Sofosbuvir Achieves Sustained Virologic Response in HCV Patients With Cirrhosis
Study establishes real-world efficacy, tolerability, and safety profile of sofosbuvir-based regimens in patients with chronic hepatitis C who have compensated liver cirrhosis.
In a study of chronic hepatitis C virus patients with compensated liver cirrhosis, sofosbuvir, a direct-acting antiviral (DAA) nucleotide analog inhibitor of the viral NS5B protein, was effective for achieving a sustained virologic response (SVR) in the majority of patients in a community care setting. The study was led by researcher Vijay Gayam, MD, of the Interfaith Medical Center in Brooklyn, New York.
“Successful treatment of chronic [hepatitis C virus infection], also described as a sustained virological response (SVR), is defined as an absence of detectable hepatitis C virus RNA 12 weeks after the completion of treatment. [Chronic hepatitis C] patients who achieve SVR have both lower rates of complications and lower overall mortality,” the investigators wrote. “Until recently, chronic [hepatitis C virus] treatment was primarily based on interferon-based regimens, but disappointing response rates, particularly amongst patients with advanced liver disease, necessitated the need for a new regimen.”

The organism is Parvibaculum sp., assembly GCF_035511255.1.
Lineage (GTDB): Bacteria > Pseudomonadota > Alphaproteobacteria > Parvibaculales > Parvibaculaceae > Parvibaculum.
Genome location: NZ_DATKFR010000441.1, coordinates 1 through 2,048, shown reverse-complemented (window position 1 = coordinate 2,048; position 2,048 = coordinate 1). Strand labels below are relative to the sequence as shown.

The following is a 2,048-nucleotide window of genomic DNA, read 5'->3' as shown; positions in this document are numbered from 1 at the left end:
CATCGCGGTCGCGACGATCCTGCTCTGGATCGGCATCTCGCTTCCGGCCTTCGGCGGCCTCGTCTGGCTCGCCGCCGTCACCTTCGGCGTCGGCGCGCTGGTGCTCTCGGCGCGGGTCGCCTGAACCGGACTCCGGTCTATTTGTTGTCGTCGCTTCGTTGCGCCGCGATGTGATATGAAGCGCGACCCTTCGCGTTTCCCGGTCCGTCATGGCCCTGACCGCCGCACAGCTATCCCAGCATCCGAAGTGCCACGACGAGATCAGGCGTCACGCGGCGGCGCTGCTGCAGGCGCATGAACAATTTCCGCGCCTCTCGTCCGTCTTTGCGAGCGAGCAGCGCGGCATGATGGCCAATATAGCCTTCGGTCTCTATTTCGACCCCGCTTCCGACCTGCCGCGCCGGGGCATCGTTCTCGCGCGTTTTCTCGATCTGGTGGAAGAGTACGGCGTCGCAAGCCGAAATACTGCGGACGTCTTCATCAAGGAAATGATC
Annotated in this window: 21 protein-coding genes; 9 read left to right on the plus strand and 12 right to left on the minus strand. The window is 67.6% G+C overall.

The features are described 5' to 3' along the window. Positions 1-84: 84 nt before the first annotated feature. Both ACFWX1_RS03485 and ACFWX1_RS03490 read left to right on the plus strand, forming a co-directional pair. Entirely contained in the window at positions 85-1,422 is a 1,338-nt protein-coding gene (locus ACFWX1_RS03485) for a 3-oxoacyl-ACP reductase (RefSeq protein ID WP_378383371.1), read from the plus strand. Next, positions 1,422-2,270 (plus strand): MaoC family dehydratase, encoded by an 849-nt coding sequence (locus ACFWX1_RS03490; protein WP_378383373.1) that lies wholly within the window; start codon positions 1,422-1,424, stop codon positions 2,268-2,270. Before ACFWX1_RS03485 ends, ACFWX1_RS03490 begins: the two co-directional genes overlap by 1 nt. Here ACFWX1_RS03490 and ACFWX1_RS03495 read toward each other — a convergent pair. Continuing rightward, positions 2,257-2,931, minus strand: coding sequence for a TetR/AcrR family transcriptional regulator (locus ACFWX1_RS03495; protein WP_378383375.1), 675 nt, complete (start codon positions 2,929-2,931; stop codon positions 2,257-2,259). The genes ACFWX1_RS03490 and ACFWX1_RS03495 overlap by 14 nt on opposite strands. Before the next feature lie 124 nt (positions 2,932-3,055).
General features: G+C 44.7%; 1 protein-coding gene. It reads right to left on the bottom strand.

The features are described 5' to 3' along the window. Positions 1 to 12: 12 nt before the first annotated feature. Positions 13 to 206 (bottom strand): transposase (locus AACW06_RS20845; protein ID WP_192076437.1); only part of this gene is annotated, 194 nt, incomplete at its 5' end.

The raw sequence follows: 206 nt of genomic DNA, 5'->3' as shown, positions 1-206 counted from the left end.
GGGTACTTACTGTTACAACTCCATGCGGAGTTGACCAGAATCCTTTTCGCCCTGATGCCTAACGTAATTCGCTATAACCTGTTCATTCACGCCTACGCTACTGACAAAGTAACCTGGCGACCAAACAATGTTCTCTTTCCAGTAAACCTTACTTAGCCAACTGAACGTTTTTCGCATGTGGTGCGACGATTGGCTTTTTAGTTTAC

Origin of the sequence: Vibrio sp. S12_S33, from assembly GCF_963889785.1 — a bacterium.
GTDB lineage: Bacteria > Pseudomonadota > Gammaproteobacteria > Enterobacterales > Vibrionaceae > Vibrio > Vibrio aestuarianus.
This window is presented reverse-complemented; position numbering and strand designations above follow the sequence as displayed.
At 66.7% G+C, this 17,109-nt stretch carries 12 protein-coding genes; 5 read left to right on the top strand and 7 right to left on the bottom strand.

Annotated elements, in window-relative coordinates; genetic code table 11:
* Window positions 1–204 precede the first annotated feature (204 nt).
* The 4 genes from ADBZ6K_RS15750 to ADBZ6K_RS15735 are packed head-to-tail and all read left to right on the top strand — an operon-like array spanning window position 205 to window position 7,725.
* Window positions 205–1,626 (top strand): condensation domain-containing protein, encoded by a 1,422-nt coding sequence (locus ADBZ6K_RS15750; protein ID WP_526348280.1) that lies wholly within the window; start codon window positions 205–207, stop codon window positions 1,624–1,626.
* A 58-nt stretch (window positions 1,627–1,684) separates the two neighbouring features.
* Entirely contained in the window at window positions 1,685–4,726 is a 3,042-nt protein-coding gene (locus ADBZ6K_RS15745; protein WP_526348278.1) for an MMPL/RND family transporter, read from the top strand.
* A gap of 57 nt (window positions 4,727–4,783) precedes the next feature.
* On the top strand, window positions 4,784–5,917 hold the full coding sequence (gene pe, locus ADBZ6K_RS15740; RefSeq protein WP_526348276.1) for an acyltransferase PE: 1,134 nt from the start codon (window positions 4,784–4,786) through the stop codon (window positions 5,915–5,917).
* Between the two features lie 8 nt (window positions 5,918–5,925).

A total of 112 patients with chronic hepatitis C virus and compensated liver cirrhosis who received 12 weeks or more of combination hepatitis C virus treatment in a community clinic were included in the retrospective analysis. Combination regimens included either 90 mg/day of ledipasvir (LDV) plus 400 mg/day of sofosbuvir (SOF) ± 1000 mg/day (for <75 kg) (n = 87) or 1200 mg/day (for ≥75 kg) ribavirin (RBV) or 400 mg/day SOF plus 100 mg/day velpatasvir (VEL) (n = 25). Treatment durations were either 12 weeks (n = 98) or 24 weeks (n = 14).
The investigators assessed the safety and tolerability of therapies by retrospectively reviewing adverse events, treatment completion, dosage reductions, and medication discontinuation. Additionally, they compared pre- and post-treatment patient characteristics as well as treatment efficacy and 12-week SVR (SVR12). An undetectable viral load at 12-week follow-up comprised the SVR12. Response to therapy was evaluated using HCV RNA viral load (IU/mL) at 4-week intervals, following treatment completion, and 12 weeks after treatment.
On average, approximately 90% of patients who were treated with the DAA combination regimens achieved SVR12. In the LDV/SOF arm, 89.7% achieved SVR12, whereas 92% of patients in the SOF/VEL group achieved SVR12.
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